Balance of Power: Angela Merkel’s Struggle to Find a PartnerBy and
With Angela Merkel a veritable shoo-in to win a fourth term as chancellor when Germans vote on Sunday, the big question is whether she can build a coalition that favors the wide-ranging measures to shore up the euro that the rest of the currency union is preparing.
Merkel’s current partners, the pro-European Social Democrats, are staring at a historically low result and have expressed great reluctance to support her for another term. Still, if their vote holds up better than expected, they might be persuaded to join another grand coalition and support greater European integration.
But historically, the more skeptical Free Democrats have been the preferred partner for Merkel’s Christian Democratic Union and they’re among four parties hovering around the 10 percent mark. A strong performance from them could see the return of an alliance that has been resistant to anything that smacks of putting German money on the line to bind the euro area more tightly.
If the Free Democrats struggle, Merkel would need the Greens as well to hit the 50 percent mark. And that could lead to some awkward discussions around the cabinet table. Click here for everything you need to know about the vote.
North Korea’s threat | Kim Jong Un dismissed Donald Trump as “mentally deranged” and warned of a response of the “highest level” to the president's United Nations speech. The country's foreign minister suggested the regime might even detonate a hydrogen bomb in the Pacific. Trump meanwhile touted new sanctions, including steps to deny foreigners who do business with North Korea from accessing the U.S. financial system.
Zuckerberg’s pledge | As special counsel Robert Mueller scrutinizes Russia’s use of Facebook’s social network to influence last year’s U.S. presidential election, the company pledged to overhaul its political advertising and agreed to give Congress all the evidence it has on the campaigns. “I don’t want anyone to use our tools to undermine democracy,” said CEO Mark Zuckerberg, who’s viewed by some as a potential 2020 presidential candidate.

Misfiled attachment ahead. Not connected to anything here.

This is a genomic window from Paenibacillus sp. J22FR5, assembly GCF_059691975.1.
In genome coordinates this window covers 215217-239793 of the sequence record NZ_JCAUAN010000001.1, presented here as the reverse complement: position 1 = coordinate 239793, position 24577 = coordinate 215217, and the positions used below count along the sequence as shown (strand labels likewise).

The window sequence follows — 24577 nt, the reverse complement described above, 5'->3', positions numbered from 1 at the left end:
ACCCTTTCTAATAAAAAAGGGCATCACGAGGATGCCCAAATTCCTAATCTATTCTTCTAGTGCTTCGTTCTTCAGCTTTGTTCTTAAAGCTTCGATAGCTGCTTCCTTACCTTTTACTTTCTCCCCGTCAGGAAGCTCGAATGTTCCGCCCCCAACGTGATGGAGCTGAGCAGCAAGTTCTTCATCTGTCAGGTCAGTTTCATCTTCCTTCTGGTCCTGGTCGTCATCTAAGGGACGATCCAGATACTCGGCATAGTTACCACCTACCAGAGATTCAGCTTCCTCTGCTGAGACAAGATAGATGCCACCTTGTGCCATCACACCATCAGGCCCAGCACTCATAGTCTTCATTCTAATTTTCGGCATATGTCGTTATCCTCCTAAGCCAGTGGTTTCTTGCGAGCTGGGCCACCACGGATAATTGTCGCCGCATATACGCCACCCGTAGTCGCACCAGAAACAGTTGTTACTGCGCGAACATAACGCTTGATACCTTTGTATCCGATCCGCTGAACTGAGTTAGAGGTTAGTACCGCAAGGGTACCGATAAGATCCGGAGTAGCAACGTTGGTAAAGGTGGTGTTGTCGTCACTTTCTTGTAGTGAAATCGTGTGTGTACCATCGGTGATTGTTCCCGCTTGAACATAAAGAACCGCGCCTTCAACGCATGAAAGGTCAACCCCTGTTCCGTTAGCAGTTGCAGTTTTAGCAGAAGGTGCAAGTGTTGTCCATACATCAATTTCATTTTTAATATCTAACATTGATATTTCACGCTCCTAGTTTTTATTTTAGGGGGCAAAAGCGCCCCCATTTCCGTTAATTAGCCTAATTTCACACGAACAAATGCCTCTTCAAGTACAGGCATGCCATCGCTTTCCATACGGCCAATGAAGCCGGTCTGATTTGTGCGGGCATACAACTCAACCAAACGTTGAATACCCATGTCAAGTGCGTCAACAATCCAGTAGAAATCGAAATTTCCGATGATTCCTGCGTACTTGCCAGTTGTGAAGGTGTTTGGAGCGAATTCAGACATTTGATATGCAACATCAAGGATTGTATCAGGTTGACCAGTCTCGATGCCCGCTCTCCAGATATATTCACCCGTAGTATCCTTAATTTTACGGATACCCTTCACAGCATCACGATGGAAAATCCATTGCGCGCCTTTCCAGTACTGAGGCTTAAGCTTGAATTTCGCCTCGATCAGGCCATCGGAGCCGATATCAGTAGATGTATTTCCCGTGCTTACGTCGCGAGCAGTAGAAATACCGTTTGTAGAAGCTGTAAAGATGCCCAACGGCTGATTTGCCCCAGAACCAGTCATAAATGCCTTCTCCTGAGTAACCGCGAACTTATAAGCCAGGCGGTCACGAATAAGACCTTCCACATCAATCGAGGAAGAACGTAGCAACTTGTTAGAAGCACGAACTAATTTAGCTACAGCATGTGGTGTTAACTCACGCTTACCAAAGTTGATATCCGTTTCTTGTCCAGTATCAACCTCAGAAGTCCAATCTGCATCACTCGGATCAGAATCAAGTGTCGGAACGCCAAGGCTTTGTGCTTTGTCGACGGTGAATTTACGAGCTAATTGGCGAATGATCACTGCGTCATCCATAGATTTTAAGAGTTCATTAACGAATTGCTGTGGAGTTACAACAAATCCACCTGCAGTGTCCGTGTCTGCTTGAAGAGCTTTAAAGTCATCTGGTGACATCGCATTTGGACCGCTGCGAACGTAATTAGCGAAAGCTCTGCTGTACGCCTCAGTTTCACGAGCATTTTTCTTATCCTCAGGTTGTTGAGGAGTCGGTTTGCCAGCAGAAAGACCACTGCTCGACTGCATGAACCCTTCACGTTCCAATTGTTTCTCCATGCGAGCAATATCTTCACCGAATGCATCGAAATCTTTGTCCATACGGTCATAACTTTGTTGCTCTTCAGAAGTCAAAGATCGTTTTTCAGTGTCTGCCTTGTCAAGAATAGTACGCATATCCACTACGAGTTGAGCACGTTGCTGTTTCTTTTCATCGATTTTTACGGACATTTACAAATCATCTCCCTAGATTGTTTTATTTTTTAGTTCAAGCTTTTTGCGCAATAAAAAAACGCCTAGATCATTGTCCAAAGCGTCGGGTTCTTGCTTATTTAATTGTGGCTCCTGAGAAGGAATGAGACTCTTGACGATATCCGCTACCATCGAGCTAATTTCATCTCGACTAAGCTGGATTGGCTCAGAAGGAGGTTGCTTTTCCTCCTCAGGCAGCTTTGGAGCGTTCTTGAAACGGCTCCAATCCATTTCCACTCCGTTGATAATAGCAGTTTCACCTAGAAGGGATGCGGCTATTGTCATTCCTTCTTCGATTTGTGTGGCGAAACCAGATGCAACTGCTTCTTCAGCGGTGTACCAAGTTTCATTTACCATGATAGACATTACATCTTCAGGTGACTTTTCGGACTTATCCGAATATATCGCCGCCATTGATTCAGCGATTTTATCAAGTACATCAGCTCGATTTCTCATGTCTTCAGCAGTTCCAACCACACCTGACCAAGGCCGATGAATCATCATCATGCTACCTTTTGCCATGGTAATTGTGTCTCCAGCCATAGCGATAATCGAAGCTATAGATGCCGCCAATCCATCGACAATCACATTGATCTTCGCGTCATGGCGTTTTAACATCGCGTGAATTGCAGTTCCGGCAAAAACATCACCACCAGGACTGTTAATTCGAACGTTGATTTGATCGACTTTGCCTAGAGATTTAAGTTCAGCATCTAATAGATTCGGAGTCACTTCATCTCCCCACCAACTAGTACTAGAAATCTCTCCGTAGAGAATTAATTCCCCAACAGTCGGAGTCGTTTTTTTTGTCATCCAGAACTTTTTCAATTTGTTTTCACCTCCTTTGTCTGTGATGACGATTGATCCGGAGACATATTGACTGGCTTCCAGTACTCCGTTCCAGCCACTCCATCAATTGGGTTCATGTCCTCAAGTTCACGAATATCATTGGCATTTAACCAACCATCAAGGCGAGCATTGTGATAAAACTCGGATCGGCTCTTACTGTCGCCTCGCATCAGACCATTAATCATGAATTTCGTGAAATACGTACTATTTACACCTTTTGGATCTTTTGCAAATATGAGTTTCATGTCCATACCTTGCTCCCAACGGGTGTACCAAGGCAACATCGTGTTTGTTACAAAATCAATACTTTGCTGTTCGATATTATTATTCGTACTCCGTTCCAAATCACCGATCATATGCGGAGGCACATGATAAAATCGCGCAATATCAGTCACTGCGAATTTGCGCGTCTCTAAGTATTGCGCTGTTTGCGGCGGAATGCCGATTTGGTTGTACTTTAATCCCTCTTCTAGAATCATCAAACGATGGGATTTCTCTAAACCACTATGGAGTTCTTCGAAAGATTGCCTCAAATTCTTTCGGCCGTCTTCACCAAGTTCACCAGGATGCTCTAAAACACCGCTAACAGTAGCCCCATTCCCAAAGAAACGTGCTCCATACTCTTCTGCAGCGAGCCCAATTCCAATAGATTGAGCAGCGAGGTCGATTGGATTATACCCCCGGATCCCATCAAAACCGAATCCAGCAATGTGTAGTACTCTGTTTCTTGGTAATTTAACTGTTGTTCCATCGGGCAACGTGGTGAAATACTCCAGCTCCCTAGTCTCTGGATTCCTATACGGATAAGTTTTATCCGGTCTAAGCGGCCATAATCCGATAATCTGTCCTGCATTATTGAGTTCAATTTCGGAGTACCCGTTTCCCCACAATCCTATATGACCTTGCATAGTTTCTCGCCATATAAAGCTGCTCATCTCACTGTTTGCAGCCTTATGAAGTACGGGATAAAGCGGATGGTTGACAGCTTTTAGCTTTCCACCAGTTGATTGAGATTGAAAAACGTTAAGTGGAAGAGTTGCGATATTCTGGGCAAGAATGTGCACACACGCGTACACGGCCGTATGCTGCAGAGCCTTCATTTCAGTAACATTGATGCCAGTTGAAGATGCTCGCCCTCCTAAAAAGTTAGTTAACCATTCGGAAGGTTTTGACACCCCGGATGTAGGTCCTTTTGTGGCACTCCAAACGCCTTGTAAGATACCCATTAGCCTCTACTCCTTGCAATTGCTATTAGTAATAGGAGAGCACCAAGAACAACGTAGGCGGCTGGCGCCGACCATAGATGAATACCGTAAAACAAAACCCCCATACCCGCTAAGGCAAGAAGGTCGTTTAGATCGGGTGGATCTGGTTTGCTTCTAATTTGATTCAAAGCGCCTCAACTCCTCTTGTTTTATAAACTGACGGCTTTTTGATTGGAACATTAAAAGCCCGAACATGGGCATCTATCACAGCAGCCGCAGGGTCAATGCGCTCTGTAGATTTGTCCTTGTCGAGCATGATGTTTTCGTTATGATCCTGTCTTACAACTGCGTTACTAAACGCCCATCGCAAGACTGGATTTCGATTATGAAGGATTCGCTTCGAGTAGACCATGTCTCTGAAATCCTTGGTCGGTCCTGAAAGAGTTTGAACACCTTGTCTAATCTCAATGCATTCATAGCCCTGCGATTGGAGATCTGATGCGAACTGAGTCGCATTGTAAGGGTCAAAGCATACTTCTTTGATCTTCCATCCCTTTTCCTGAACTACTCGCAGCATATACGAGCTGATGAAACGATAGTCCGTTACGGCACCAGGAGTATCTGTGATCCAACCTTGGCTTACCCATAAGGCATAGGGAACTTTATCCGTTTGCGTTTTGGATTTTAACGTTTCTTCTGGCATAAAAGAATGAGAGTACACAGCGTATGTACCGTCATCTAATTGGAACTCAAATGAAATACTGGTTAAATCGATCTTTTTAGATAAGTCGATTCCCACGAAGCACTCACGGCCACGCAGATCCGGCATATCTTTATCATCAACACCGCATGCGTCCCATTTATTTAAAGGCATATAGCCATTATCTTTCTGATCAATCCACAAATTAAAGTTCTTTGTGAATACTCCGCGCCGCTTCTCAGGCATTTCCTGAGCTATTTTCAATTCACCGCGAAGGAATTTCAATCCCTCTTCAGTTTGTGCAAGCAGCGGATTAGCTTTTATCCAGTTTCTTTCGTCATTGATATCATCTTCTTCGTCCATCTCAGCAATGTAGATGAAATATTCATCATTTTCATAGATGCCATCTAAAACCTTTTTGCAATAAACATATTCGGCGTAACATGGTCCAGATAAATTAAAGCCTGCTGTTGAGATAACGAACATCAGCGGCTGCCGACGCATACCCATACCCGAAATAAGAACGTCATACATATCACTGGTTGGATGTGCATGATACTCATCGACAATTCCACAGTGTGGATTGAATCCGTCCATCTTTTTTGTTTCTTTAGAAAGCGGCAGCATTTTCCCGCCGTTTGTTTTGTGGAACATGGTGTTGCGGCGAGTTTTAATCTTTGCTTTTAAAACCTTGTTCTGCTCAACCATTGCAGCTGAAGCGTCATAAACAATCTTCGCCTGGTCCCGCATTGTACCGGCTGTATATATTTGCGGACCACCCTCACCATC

It’s May Day | U.K. Prime Minister Theresa May will step into a medieval cloister in Florence today and illuminate the European Union on her latest thinking on Brexit. It’s been eight months since her last landmark speech and reality has started to bite. The embattled leader will strike a conciliatory tone, suggest a transition period of two years and make clear Britain will meet its obligations. But will that be enough for a breakthrough in negotiations?
Travel ban deadline | President Donald Trump is on the verge of a fresh clash with business and civil-rights leaders as he faces a Sunday deadline to extend his travel ban on six predominantly Muslim countries. As Toluse Olorunnipa and Greg Stohr report, Trump has hinted he might even broaden the ban, which has prompted court challenges and strife inside the White House, when he announces his decision — possibly today.
What downgrade? | China decried as the “wrong decision” the latest downgrade to the nation’s credit rating, a move that undercut President Xi Jinping’s economic credentials a month before a key Communist Party reshuffle. Investors hungry for high-yield debt paid little mind to the warning from S&P Global Ratings, helping a state-run Chinese lender sell Asia’s biggest dollar bond in three years.
Nigeria’s new threat | Already battling Islamic State-inspired militants in the north, Nigeria has slapped the terrorist designation on a new group of activists in the east campaigning for the revival of an independent Biafra, which collapsed half a century ago after one of Africa’s bloodiest civil wars. As Yinka Ibukun reports, the move threatens to radicalize a movement that routinely clashes with police on the streets but has no military capacity - yet.
And finally... Another U.S. trip for Turkish President Recep Tayyip Erdogan, and another video emerges of his supporters beating up protesters. This clip shows Erdogan watching from the stage of a fancy New York hotel as thickset men punch and wrestle a T-shirted demonstrator who demanded the president “get out of my country.” It’s the third straight visit by Erdogan, often criticized for his harsh treatment of opponents at home, to feature a brawl. Trump has heaped praise on the Turkish leader, saying he’s running a very difficult part of the world and is “getting very high marks.”
— With assistance by Karl Maier